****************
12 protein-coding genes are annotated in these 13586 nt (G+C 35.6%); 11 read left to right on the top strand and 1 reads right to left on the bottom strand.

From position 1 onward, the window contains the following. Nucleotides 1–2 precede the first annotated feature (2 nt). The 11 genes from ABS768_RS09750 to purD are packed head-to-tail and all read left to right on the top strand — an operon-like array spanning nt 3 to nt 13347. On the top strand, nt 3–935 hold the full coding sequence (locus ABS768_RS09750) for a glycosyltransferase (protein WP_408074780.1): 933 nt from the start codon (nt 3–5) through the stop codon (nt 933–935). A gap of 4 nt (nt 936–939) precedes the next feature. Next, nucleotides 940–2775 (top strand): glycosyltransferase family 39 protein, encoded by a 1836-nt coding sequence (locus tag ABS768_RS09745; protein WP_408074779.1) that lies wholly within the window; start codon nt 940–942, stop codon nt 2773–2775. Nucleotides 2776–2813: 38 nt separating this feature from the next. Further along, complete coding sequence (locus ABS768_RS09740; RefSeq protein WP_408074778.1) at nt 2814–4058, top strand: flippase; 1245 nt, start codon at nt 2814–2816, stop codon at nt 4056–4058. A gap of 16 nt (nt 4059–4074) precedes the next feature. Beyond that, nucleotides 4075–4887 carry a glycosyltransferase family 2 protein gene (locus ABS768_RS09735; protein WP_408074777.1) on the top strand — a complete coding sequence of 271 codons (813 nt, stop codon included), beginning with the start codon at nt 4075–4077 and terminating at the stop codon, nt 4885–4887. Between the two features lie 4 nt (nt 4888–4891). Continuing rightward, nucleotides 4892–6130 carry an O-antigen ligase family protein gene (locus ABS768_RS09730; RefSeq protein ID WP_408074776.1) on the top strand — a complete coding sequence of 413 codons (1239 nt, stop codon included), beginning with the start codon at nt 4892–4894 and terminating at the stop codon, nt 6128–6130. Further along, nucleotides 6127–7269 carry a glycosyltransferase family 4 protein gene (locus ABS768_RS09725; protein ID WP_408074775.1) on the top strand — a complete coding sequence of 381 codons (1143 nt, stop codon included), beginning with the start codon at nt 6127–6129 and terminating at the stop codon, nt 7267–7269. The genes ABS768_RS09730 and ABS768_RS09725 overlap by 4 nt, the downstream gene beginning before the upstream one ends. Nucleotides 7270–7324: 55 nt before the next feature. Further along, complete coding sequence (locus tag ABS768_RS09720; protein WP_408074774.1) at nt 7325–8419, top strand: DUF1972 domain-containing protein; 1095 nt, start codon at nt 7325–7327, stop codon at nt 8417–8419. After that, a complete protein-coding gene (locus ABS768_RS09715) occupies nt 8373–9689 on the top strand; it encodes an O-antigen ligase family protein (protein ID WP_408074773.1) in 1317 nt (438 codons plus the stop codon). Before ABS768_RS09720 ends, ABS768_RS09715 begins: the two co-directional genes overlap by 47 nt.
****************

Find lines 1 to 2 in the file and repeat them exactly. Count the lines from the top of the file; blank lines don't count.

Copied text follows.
12 protein-coding genes are annotated in these 13586 nt (G+C 35.6%); 11 read left to right on the top strand and 1 reads right to left on the bottom strand.

From position 1 onward, the window contains the following. Nucleotides 1–2 precede the first annotated feature (2 nt). The 11 genes from ABS768_RS09750 to purD are packed head-to-tail and all read left to right on the top strand — an operon-like array spanning nt 3 to nt 13347. On the top strand, nt 3–935 hold the full coding sequence (locus ABS768_RS09750) for a glycosyltransferase (protein WP_408074780.1): 933 nt from the start codon (nt 3–5) through the stop codon (nt 933–935). A gap of 4 nt (nt 936–939) precedes the next feature. Next, nucleotides 940–2775 (top strand): glycosyltransferase family 39 protein, encoded by a 1836-nt coding sequence (locus tag ABS768_RS09745; protein WP_408074779.1) that lies wholly within the window; start codon nt 940–942, stop codon nt 2773–2775. Nucleotides 2776–2813: 38 nt separating this feature from the next. Further along, complete coding sequence (locus ABS768_RS09740; RefSeq protein WP_408074778.1) at nt 2814–4058, top strand: flippase; 1245 nt, start codon at nt 2814–2816, stop codon at nt 4056–4058. A gap of 16 nt (nt 4059–4074) precedes the next feature. Beyond that, nucleotides 4075–4887 carry a glycosyltransferase family 2 protein gene (locus ABS768_RS09735; protein WP_408074777.1) on the top strand — a complete coding sequence of 271 codons (813 nt, stop codon included), beginning with the start codon at nt 4075–4077 and terminating at the stop codon, nt 4885–4887. Between the two features lie 4 nt (nt 4888–4891). Continuing rightward, nucleotides 4892–6130 carry an O-antigen ligase family protein gene (locus ABS768_RS09730; RefSeq protein ID WP_408074776.1) on the top strand — a complete coding sequence of 413 codons (1239 nt, stop codon included), beginning with the start codon at nt 4892–4894 and terminating at the stop codon, nt 6128–6130. Further along, nucleotides 6127–7269 carry a glycosyltransferase family 4 protein gene (locus ABS768_RS09725; protein ID WP_408074775.1) on the top strand — a complete coding sequence of 381 codons (1143 nt, stop codon included), beginning with the start codon at nt 6127–6129 and terminating at the stop codon, nt 7267–7269. The genes ABS768_RS09730 and ABS768_RS09725 overlap by 4 nt, the downstream gene beginning before the upstream one ends. Nucleotides 7270–7324: 55 nt before the next feature. Further along, complete coding sequence (locus tag ABS768_RS09720; protein WP_408074774.1) at nt 7325–8419, top strand: DUF1972 domain-containing protein; 1095 nt, start codon at nt 7325–7327, stop codon at nt 8417–8419. After that, a complete protein-coding gene (locus ABS768_RS09715) occupies nt 8373–9689 on the top strand; it encodes an O-antigen ligase family protein (protein ID WP_408074773.1) in 1317 nt (438 codons plus the stop codon). Before ABS768_RS09720 ends, ABS768_RS09715 begins: the two co-directional genes overlap by 47 nt.